Modern Polygamy: Arizona Mormon Fundamentalists Seek to Shed Stereotypes

PHOTO: Michael Cawley with some of his wives and many of his children pray on a recent Sunday evening.
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Nineteen-year-old Rose Marie Cawley has been praying a lot recently. She's been praying for inspiration from God, that he will reveal to her the name of the man she will marry.

"I could marry someone single or I could marry someone very married with three wives or 10 wives," she said. "You just have to keep your mind open."

Cawley will keep praying until inspiration strikes, just like her mother, and two other mothers before her, because in this Centennial Park, Ariz., polygamist community, God reveals to the women who they will marry.

"This is my choice," Cawley said. "I chose to basically give myself over to the heavenly father to place me with whoever he chooses."

Centennial Park, Ariz., is a remote town just over the Utah border and it is home to 1,500 fundamentalist Mormons. They still believe that plural marriage, one of the religious teachings of Mormon founder Joseph Smith, was ordained by God and that a man receives a higher form of Salvation when he has several wives.

The vast majority of Mormons belong to the Church of Latter-Day Saints, which renounced polygamy in the late 1800s, but several groups splintered from the Church over religious differences – most commonly, over the ability to engage in plural marriage.

The Cawleys, one of the families in Centennial Park, is made up of a husband, three wives and 18 children, all crammed under one ever-expanding roof -- the family has outgrown their house and is renovating shipping containers in the backyard for additional bedrooms.

Michael Cawley, the head of this plural household, says he expects his family to keep growing.

"One of the interesting things about our lifestyle is we believe that our Father in heaven blesses us and those blessings entail the children who come into the family," he said. "I may have another lady that comes into the family...I'm pretty sure I'll have more children that come into the family and so as the husband and the provider, then a lot of what I do is prepare for that."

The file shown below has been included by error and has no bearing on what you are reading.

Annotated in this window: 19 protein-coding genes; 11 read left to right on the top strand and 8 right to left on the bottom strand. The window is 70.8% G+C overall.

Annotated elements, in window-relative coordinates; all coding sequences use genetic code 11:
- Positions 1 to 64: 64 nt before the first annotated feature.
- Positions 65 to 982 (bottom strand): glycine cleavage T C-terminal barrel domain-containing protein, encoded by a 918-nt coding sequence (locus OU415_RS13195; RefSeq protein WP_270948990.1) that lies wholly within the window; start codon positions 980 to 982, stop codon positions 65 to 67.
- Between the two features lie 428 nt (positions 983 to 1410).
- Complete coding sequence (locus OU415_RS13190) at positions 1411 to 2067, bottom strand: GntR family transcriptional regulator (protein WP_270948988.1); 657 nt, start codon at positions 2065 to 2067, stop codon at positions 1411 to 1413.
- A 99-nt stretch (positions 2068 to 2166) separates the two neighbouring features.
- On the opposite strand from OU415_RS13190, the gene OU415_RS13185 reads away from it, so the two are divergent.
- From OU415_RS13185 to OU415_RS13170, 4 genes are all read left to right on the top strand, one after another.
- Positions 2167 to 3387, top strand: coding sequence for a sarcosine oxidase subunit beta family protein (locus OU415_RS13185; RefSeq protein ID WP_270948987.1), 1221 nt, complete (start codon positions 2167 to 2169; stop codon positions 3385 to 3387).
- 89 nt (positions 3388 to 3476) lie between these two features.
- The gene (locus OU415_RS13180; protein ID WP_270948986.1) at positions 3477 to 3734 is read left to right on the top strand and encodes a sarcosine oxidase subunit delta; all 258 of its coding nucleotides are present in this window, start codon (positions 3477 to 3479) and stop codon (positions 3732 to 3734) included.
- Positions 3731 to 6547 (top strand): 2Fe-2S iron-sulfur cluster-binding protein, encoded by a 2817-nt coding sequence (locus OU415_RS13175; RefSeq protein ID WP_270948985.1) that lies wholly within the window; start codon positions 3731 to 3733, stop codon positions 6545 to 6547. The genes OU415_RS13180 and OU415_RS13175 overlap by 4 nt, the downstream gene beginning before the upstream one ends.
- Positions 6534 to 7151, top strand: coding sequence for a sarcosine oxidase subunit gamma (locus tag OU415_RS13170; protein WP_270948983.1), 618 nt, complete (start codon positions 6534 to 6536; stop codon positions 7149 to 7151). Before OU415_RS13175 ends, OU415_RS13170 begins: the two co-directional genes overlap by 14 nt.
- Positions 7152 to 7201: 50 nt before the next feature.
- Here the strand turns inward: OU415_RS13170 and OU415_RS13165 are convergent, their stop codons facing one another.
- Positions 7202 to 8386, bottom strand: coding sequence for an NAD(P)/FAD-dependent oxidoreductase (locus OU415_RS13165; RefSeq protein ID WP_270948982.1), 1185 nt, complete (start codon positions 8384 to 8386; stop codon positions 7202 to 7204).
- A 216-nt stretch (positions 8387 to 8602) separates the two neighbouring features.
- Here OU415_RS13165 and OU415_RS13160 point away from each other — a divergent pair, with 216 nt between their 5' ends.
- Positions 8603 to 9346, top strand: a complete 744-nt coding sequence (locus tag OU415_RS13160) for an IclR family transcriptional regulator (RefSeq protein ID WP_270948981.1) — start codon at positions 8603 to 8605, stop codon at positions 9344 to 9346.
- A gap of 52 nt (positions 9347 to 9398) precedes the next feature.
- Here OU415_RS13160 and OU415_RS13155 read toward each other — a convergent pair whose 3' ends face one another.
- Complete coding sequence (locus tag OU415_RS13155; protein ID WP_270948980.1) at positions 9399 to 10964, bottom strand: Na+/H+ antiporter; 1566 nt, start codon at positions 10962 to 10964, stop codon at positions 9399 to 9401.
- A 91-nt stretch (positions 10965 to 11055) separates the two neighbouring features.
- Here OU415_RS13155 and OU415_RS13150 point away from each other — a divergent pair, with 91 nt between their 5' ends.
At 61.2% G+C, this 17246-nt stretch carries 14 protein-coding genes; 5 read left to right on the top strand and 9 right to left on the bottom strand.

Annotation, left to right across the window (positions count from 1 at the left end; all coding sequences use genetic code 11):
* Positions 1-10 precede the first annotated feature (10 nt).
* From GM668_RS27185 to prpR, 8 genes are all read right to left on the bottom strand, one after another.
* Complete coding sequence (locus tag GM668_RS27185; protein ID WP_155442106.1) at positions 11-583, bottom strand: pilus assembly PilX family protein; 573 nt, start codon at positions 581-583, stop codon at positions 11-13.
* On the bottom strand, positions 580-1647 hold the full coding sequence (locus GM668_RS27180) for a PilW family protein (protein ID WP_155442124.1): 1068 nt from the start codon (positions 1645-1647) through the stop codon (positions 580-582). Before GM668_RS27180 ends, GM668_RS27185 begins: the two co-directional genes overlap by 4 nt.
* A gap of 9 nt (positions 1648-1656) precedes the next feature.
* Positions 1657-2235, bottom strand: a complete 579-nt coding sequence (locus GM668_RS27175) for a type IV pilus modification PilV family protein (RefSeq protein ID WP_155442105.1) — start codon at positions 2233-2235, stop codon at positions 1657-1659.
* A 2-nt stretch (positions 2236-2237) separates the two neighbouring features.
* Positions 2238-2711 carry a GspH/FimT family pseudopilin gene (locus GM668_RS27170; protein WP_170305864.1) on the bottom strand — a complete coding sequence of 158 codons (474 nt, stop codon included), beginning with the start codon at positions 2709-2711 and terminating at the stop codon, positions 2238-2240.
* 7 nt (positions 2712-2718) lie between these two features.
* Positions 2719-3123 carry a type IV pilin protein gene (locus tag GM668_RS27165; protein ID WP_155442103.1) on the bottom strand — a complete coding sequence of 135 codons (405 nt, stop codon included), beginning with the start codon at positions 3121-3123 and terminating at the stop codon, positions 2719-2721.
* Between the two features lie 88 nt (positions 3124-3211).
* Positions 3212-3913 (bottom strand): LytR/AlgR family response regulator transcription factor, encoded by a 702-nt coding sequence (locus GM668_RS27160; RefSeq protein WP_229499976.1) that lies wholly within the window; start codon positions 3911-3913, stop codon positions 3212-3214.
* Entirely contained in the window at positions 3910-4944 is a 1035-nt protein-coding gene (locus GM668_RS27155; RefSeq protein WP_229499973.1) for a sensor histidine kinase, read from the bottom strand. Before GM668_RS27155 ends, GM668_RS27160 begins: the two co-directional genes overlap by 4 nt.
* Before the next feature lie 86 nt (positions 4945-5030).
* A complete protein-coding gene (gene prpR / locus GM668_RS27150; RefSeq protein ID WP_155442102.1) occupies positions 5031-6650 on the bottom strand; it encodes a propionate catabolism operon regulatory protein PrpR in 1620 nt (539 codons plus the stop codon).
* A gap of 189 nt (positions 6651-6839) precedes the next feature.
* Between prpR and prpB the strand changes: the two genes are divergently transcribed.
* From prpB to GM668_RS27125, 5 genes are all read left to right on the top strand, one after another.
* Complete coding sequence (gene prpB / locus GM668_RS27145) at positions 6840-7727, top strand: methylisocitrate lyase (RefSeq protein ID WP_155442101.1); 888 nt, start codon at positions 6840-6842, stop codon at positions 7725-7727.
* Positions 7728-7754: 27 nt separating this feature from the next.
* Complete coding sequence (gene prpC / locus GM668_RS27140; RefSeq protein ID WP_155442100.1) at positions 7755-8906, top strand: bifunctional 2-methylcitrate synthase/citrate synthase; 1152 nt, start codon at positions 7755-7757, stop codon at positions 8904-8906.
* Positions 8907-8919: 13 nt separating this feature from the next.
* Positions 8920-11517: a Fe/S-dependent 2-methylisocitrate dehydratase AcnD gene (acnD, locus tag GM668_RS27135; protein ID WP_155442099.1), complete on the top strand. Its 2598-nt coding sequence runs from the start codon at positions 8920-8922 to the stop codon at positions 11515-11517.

The polygamist lifestyle is illegal in all 50 states, but residents of Centennial Park say they allowed our cameras into their home because they want to show just how average and normal their lives are. The Cawleys will also appear on TV's "Polygamy USA," which airs on Tuesdays at 9 p.m. on National Geographic Channel.

"We would like to start having the debate nationally about the decriminalization of polygamy," Michael Cawley said. "If I had my choices, I would like to see it done right now. I don't see there is any reason for this lifestyle to be a crime. It's a religion. Not a crime."

Cawley's first and second wives said they agree with their husband's viewers.

"This is where I choose to be. ... I truly am happy with this lifestyle. I truly would be unhappy in something different, I truly would," Rose said. "Living in a monogamous lifestyle simply would not be full enough for me."

"This is our version of life, liberty and the pursuit of happiness," added Connie Cawley, Michael's second wife. "And really if everyone else is entitled to that, so are we."

At Centennial Park, a woman is not forced into marriage, which is different from the more infamous, well-publicized group of polygamists just down the road. Three miles north is Hildale, Utah, and Colorado City, Ariz., the home of the Fundamentalist Church of Jesus Christ of Latter-Day Saints followers, or FLDS, the group led by self-described prophet Warren Jeffs. Jeffs, who married more than 80 women, is currently serving a life sentence in prison after being convicted of two counts of sexual assault against two underage girls.

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